The role of the individual in organisational cultures : A Gravesian integrated approach.

COOK, John Edward. (2008). The role of the individual in organisational cultures : A Gravesian integrated approach. Doctoral, Sheffield Hallam University (United Kingdom)..

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Abstract

Purpose - The research aims to investigate the role individuals play in organisational cultures, specifically the role played by hidden, espoused and perceived values, beliefs and assumptions.Design/methodology/approach - This research uses self-reporting questionnaires based on the psychological work of the late Professor Clare W Graves to reveal the hidden culture and preference for change within the individual. Graves' work is extended by applying his concepts to the espoused and the perceived individual's view of culture. This approach produces a gap model for use in action research case studies to effect change in a water company's supply chain.Findings - The findings suggested that this approach produced change in the water company. Professor Clare W Graves' work, when used as a heuristic, revealed the hidden building blocks of organisational culture to support individual and organisational development.Research limitations/implications - The framework is generalised as a philosophy for use in businesses and organisations. However, the interpretations of the results and the influence of the researcher are limitations. Graves' ideas become a classifying template for units of culture leading to a meta-theory integrating the ideas of memetics and heuristics.Practical implications - The use of self-reporting questionnaires relies on the honesty of those participating. Interpretation relies on the experience and knowledge of the researcher.Originality/value - This research shows that revealing 'hidden' Gravesian culture influences the way people interact and respond to an organisation's culture. This view of culture from within the individual has added another way of assisting change by suggesting the origin of values, beliefs and assumptions.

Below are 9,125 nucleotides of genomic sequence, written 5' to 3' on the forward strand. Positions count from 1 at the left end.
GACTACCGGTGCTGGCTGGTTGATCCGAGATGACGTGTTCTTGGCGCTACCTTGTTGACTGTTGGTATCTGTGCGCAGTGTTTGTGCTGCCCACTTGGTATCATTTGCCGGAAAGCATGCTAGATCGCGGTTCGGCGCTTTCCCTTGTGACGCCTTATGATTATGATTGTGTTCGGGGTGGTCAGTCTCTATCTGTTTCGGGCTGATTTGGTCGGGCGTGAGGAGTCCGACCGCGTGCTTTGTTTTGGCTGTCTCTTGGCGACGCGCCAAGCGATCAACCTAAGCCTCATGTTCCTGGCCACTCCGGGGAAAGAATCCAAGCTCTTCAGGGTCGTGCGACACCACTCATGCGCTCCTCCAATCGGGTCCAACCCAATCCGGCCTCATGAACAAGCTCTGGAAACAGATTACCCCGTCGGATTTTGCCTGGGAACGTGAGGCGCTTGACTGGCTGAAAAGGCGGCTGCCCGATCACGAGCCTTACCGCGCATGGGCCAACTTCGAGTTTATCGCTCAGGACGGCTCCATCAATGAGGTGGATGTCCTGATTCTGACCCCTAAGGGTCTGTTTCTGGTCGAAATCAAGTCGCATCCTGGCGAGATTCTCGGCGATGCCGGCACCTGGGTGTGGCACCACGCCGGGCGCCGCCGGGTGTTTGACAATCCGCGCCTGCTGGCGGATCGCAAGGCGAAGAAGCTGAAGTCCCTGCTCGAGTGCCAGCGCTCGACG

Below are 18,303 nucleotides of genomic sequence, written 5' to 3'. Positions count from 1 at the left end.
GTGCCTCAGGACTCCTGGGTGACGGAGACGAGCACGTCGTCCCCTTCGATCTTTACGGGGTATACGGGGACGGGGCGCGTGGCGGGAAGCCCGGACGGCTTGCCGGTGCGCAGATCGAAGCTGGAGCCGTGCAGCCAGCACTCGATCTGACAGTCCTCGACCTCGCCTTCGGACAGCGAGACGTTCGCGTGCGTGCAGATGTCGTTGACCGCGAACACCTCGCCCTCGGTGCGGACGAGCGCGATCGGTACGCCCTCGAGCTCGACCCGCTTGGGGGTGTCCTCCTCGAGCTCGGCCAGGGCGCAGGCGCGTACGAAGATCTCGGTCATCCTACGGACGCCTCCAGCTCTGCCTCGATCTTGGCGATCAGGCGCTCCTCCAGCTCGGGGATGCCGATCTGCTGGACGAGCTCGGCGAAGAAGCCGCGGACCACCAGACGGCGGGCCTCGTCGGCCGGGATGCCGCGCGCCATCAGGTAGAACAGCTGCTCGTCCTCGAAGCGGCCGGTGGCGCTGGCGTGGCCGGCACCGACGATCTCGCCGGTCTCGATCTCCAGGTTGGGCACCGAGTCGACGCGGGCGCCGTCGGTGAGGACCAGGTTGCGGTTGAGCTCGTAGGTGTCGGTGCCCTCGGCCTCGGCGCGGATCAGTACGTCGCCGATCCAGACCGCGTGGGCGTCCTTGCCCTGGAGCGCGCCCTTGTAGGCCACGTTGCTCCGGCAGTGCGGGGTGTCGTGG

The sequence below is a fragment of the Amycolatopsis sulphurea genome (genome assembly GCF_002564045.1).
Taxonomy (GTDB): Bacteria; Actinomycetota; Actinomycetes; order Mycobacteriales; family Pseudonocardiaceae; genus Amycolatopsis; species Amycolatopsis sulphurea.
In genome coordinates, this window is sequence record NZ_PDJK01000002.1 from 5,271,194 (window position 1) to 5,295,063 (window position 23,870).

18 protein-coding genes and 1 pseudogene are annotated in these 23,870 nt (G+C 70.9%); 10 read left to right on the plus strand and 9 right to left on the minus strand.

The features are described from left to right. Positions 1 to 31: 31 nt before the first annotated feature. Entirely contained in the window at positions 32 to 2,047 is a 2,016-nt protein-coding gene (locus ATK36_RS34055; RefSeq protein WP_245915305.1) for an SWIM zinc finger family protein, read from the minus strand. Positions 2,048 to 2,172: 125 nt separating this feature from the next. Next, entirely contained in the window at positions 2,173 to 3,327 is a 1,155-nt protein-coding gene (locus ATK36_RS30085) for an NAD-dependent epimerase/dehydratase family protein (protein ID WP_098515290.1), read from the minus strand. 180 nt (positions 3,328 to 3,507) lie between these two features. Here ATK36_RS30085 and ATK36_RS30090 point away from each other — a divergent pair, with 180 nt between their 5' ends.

Item Type: Thesis (Doctoral)
Additional Information: Thesis (Ph.D.)--Sheffield Hallam University (United Kingdom), 2008.
Research Institute, Centre or Group: Sheffield Hallam Doctoral Theses
Depositing User: EPrints Services
Date Deposited: 10 Apr 2018 17:19
Last Modified: 02 Jun 2018 00:07
URI: http://shura.shu.ac.uk/id/eprint/19499

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